Remember, way back when, a month ago, when I said this:
Top GearThe boys are back, and I’m so excited to see what comes next.
I, um, well, hm.
As I write this, The Grand Tour posted episode 4 just a few days ago. My summary of these episodes is, roughly:
I was tentatively excited—thrilled even—after the first episode. Boy was I in for a shock in episode two:
@gak_pdx @asymco— Casey Liss (@caseyliss) November 26, 2016
Me after 1: https://t.co/K9VEpNnyNl
Me after 2: 😴
I did laugh a lot, but our hosts forgot they're not actors.
Episode three was closer to the Top Gear I used to love, but still not quite there.
Episode four was, at best, watchable. Which led me to this very uncomfortable feeling:
I loved Top Gear. More than any other show.— Casey Liss (@caseyliss) December 11, 2016
I… like… The Grand Tour.
I had my attention called to a spot-on article in The Guardian reviewing the season so far. It summarized, so well, some of my thoughts so far:
Worse, with the pool of cash Amazon provides, it’s cranked up these irksome indulgences to the point where bolts are popping out. The kernel of what made Top Gear a phenomenon – three men bickering, driving around and being rubbish – is almost entirely absent.
The author, Luke Holland, seems to have come to the same conclusion as I have:
One of the most acute mistakes Clarkson’s iteration of Top Gear increasingly made was its blurring of the line between presenter and actor. May, Hammond and Clarkson are good presenters; they were never good actors. And it was the show requiring them to act that resulted in its most tiresome segments.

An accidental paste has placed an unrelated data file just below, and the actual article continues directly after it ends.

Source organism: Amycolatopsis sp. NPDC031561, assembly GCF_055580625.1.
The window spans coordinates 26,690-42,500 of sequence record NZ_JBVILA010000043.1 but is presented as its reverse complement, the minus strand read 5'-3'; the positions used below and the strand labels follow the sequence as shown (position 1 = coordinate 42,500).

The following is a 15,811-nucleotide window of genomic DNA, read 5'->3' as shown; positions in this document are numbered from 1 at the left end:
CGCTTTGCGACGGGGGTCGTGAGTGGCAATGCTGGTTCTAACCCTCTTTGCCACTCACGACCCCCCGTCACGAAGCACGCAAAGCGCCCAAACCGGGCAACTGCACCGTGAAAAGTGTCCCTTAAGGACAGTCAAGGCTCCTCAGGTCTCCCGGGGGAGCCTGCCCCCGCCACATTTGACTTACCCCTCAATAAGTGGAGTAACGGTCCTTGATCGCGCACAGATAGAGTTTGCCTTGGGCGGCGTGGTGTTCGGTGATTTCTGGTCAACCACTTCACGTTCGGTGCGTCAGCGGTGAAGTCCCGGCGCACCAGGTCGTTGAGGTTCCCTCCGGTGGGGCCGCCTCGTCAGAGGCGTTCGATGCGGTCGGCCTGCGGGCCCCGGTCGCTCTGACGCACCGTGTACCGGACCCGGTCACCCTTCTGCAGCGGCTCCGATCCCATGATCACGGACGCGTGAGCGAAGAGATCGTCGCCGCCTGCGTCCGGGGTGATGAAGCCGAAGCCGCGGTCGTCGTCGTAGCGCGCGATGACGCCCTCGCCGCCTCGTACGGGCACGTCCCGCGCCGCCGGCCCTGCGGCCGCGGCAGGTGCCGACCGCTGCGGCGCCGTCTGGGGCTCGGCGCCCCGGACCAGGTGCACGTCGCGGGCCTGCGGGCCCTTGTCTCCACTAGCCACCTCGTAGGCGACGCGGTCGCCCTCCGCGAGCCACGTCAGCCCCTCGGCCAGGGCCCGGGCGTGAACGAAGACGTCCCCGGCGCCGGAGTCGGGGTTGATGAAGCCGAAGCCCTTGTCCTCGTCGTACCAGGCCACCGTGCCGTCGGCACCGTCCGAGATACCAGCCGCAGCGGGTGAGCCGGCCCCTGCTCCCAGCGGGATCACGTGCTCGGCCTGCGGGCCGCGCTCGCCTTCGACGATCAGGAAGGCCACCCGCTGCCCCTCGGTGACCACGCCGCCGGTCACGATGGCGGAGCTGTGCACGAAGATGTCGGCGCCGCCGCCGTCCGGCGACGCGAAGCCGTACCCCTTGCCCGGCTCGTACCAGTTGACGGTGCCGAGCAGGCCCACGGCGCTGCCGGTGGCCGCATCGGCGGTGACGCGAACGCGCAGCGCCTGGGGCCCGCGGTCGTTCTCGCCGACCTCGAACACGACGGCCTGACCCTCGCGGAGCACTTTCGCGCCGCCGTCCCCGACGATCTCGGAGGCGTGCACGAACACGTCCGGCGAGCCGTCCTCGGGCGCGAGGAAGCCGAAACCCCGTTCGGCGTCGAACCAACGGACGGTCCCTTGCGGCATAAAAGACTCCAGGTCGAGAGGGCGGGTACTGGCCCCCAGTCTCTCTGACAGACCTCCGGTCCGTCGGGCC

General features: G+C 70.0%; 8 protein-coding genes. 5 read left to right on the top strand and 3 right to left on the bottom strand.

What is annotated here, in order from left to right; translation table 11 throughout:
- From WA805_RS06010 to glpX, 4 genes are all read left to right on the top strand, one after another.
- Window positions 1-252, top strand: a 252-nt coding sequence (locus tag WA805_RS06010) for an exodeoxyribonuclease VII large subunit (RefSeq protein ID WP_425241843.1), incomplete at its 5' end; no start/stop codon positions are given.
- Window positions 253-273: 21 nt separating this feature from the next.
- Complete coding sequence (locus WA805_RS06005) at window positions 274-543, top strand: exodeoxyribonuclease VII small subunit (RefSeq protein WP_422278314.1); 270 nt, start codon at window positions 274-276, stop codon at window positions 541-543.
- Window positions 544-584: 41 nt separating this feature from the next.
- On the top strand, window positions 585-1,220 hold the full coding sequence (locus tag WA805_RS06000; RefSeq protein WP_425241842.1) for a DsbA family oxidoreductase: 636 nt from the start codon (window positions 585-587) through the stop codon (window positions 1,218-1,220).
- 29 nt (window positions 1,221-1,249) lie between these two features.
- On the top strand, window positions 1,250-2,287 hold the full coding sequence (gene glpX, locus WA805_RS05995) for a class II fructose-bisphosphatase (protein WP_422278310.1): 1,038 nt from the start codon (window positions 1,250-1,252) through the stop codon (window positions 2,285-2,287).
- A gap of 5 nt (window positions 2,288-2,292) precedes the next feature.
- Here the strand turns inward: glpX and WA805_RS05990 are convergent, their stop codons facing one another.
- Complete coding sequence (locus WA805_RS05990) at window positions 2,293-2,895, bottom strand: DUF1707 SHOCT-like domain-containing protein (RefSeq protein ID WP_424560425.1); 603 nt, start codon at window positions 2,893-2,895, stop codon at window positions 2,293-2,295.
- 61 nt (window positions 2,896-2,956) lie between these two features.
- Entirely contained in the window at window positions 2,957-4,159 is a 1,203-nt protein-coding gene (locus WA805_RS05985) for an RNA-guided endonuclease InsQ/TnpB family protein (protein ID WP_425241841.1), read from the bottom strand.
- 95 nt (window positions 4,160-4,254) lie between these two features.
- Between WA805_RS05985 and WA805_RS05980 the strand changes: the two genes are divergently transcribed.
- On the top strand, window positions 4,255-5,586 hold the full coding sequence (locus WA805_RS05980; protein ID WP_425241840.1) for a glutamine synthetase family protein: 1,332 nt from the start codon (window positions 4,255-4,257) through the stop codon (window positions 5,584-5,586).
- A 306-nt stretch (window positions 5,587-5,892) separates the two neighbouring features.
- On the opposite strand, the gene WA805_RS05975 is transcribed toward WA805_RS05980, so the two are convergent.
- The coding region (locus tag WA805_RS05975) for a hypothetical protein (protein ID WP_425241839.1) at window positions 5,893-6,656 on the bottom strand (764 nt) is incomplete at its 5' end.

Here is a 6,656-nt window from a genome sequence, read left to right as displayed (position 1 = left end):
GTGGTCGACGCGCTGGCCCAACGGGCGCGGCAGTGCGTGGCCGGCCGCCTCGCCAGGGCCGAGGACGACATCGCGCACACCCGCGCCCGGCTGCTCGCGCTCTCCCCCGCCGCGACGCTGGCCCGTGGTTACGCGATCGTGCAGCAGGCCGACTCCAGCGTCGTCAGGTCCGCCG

And in a fitting summary:
It’s frustrating, because this is such an easy show to get right. Three men, talking about cars, mocking one another, and going on adventures. That’s it. Stop scripting everything, and stop throwing money at pointless explosions. It’s tiresome.
I take some issue with saying it’s “easy” to get right. I think the formula is easy, and has few ingredients. The three hosts, a general outline of a plot, and then stand back and get out of the way. The execution, however, is far more challenging.
Today, Erin said to me:
I used to look forward to the banter between the three of them. Now I dread it.
By no means am I giving up on The Grand Tour. As many are quick to well, actually point out—as though I’m not acutely aware of it already—the first two seasons of Top Gear were, well, quite rough. Here’s hoping we’ll look at this season of The Grand Tour in the same way: ambitious, but rubbish.